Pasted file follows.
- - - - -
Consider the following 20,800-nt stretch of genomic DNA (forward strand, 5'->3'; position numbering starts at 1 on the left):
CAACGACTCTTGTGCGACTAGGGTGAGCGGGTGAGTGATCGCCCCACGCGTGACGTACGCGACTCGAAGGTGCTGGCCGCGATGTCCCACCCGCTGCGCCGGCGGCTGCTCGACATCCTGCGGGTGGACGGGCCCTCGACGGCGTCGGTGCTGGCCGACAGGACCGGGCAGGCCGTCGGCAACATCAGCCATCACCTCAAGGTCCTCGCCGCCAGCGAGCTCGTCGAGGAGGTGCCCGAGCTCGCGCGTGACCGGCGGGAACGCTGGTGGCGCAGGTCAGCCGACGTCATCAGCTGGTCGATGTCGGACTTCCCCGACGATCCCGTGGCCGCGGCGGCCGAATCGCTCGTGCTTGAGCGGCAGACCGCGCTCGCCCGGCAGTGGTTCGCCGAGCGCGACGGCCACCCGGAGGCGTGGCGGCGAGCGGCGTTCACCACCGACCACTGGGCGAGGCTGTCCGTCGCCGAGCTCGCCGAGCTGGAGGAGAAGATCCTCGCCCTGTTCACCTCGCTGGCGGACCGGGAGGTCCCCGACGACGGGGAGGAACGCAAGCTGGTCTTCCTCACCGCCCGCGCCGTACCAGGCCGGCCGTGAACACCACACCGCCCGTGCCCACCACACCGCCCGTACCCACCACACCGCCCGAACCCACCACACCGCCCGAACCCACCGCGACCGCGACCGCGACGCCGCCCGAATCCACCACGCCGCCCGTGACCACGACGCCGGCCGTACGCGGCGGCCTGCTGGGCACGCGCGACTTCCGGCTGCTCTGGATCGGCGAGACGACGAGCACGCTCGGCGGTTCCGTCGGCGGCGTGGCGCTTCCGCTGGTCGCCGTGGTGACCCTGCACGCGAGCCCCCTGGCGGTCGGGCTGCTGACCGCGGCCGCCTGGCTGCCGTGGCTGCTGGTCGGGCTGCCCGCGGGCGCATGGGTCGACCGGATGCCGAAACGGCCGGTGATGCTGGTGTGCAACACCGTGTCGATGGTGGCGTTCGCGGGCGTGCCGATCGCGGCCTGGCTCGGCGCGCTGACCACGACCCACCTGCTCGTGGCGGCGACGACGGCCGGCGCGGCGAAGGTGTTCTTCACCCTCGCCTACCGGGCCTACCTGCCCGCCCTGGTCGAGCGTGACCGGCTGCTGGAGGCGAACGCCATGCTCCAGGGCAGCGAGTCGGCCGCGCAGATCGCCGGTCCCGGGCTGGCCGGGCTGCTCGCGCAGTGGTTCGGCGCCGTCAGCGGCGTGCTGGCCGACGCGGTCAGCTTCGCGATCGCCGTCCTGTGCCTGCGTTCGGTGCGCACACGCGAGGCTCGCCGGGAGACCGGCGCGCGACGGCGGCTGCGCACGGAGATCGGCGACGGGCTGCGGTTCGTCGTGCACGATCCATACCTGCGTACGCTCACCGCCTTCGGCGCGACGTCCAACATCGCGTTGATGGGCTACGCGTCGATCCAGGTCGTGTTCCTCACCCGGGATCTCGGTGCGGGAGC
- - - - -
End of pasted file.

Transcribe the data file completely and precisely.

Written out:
Consider the following 20,800-nt stretch of genomic DNA (forward strand, 5'->3'; position numbering starts at 1 on the left):
CAACGACTCTTGTGCGACTAGGGTGAGCGGGTGAGTGATCGCCCCACGCGTGACGTACGCGACTCGAAGGTGCTGGCCGCGATGTCCCACCCGCTGCGCCGGCGGCTGCTCGACATCCTGCGGGTGGACGGGCCCTCGACGGCGTCGGTGCTGGCCGACAGGACCGGGCAGGCCGTCGGCAACATCAGCCATCACCTCAAGGTCCTCGCCGCCAGCGAGCTCGTCGAGGAGGTGCCCGAGCTCGCGCGTGACCGGCGGGAACGCTGGTGGCGCAGGTCAGCCGACGTCATCAGCTGGTCGATGTCGGACTTCCCCGACGATCCCGTGGCCGCGGCGGCCGAATCGCTCGTGCTTGAGCGGCAGACCGCGCTCGCCCGGCAGTGGTTCGCCGAGCGCGACGGCCACCCGGAGGCGTGGCGGCGAGCGGCGTTCACCACCGACCACTGGGCGAGGCTGTCCGTCGCCGAGCTCGCCGAGCTGGAGGAGAAGATCCTCGCCCTGTTCACCTCGCTGGCGGACCGGGAGGTCCCCGACGACGGGGAGGAACGCAAGCTGGTCTTCCTCACCGCCCGCGCCGTACCAGGCCGGCCGTGAACACCACACCGCCCGTGCCCACCACACCGCCCGTACCCACCACACCGCCCGAACCCACCACACCGCCCGAACCCACCGCGACCGCGACCGCGACGCCGCCCGAATCCACCACGCCGCCCGTGACCACGACGCCGGCCGTACGCGGCGGCCTGCTGGGCACGCGCGACTTCCGGCTGCTCTGGATCGGCGAGACGACGAGCACGCTCGGCGGTTCCGTCGGCGGCGTGGCGCTTCCGCTGGTCGCCGTGGTGACCCTGCACGCGAGCCCCCTGGCGGTCGGGCTGCTGACCGCGGCCGCCTGGCTGCCGTGGCTGCTGGTCGGGCTGCCCGCGGGCGCATGGGTCGACCGGATGCCGAAACGGCCGGTGATGCTGGTGTGCAACACCGTGTCGATGGTGGCGTTCGCGGGCGTGCCGATCGCGGCCTGGCTCGGCGCGCTGACCACGACCCACCTGCTCGTGGCGGCGACGACGGCCGGCGCGGCGAAGGTGTTCTTCACCCTCGCCTACCGGGCCTACCTGCCCGCCCTGGTCGAGCGTGACCGGCTGCTGGAGGCGAACGCCATGCTCCAGGGCAGCGAGTCGGCCGCGCAGATCGCCGGTCCCGGGCTGGCCGGGCTGCTCGCGCAGTGGTTCGGCGCCGTCAGCGGCGTGCTGGCCGACGCGGTCAGCTTCGCGATCGCCGTCCTGTGCCTGCGTTCGGTGCGCACACGCGAGGCTCGCCGGGAGACCGGCGCGCGACGGCGGCTGCGCACGGAGATCGGCGACGGGCTGCGGTTCGTCGTGCACGATCCATACCTGCGTACGCTCACCGCCTTCGGCGCGACGTCCAACATCGCGTTGATGGGCTACGCGTCGATCCAGGTCGTGTTCCTCACCCGGGATCTCGGTGCGGGAGC